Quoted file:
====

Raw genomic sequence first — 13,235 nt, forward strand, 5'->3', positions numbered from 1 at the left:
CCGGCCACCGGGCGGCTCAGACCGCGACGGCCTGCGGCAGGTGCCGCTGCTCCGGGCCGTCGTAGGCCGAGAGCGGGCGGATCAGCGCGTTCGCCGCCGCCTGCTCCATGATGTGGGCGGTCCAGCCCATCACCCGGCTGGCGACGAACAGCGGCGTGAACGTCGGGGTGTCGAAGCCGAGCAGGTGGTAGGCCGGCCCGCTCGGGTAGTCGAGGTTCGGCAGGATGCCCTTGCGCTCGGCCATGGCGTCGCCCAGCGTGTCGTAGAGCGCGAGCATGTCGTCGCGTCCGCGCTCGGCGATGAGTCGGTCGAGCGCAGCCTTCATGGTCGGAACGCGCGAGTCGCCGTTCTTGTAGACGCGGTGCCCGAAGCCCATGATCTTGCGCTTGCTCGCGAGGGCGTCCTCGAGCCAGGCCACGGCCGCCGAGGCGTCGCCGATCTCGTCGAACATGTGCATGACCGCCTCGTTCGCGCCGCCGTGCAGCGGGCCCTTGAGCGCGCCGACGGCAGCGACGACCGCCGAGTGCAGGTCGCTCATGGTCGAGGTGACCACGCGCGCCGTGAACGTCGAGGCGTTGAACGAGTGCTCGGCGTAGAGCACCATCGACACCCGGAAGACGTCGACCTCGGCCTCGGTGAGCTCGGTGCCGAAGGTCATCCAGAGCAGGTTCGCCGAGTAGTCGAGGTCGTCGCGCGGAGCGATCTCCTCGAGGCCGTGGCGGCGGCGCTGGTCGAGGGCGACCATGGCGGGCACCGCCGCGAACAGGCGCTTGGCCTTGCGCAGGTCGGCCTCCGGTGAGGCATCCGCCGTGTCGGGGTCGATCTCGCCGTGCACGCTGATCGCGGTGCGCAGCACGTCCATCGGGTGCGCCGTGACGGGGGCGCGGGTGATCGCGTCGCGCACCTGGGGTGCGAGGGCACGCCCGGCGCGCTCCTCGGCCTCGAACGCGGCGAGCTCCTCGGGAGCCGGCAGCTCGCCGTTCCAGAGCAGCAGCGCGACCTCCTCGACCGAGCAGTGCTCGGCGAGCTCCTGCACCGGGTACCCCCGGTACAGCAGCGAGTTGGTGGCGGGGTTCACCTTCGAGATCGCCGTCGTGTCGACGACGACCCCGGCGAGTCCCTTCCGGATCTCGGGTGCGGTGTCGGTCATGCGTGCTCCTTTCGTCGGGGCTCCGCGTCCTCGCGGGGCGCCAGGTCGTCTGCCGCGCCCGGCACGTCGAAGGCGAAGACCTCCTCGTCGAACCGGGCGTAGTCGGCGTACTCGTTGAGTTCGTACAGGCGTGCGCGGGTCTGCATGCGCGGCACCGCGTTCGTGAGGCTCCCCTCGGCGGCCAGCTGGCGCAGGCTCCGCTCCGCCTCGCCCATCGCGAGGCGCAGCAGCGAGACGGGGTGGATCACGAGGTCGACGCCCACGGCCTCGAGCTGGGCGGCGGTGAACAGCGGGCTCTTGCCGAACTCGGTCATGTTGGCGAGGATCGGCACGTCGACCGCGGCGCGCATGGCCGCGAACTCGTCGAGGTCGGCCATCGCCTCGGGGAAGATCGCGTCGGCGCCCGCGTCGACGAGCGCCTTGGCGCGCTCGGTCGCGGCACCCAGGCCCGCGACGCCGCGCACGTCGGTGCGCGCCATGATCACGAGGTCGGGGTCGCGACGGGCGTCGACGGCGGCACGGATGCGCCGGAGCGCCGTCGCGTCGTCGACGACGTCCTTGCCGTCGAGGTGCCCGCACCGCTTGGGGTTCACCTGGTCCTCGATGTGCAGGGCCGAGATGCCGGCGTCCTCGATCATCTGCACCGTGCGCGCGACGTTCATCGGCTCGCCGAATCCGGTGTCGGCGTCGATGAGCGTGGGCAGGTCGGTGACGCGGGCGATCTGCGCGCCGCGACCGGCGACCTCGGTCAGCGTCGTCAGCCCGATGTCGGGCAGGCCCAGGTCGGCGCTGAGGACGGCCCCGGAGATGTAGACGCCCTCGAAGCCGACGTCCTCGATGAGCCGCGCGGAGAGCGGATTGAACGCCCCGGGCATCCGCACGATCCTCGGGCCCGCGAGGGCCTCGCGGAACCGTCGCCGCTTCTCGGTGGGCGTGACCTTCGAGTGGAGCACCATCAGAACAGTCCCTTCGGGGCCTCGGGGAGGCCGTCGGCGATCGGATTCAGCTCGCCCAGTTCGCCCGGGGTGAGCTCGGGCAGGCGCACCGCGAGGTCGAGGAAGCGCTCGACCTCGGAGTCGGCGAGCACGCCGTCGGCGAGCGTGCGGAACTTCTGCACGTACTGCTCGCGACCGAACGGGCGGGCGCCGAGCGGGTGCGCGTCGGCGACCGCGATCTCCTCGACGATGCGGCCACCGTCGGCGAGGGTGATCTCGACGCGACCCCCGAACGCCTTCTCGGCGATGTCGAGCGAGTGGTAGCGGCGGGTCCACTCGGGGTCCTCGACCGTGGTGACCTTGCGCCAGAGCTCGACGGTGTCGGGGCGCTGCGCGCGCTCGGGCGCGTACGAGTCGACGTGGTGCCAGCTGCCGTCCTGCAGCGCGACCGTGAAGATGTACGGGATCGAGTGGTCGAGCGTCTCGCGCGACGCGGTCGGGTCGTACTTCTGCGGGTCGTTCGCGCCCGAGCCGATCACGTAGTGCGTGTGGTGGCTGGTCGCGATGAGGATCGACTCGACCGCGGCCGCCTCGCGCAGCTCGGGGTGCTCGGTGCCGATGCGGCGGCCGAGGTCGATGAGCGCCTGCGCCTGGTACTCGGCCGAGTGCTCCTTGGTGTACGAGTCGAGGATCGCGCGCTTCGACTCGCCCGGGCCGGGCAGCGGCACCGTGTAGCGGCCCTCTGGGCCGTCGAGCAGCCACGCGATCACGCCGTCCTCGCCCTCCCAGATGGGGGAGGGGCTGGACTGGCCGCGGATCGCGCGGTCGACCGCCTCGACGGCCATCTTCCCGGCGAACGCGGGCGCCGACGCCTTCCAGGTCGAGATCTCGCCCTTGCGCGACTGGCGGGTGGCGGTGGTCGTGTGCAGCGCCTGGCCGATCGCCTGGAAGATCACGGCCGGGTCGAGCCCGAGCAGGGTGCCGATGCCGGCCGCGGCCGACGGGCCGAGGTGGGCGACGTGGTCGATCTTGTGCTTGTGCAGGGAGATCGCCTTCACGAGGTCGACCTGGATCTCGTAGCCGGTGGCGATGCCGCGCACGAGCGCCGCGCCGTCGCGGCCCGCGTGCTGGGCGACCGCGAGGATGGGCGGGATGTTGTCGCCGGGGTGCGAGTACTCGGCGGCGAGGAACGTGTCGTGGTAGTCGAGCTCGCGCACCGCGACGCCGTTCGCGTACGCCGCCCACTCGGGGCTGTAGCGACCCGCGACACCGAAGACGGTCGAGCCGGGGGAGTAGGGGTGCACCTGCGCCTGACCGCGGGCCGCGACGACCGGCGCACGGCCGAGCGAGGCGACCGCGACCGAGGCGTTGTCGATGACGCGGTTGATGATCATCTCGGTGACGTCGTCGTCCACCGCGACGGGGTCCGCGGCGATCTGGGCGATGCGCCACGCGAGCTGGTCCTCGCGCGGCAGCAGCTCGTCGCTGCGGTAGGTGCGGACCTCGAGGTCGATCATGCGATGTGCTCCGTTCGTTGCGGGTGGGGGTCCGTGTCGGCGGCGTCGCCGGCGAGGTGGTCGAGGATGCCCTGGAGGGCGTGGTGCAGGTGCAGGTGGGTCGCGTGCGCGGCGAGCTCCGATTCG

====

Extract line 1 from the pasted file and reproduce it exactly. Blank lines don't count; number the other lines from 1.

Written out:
Raw genomic sequence first — 13,235 nt, forward strand, 5'->3', positions numbered from 1 at the left: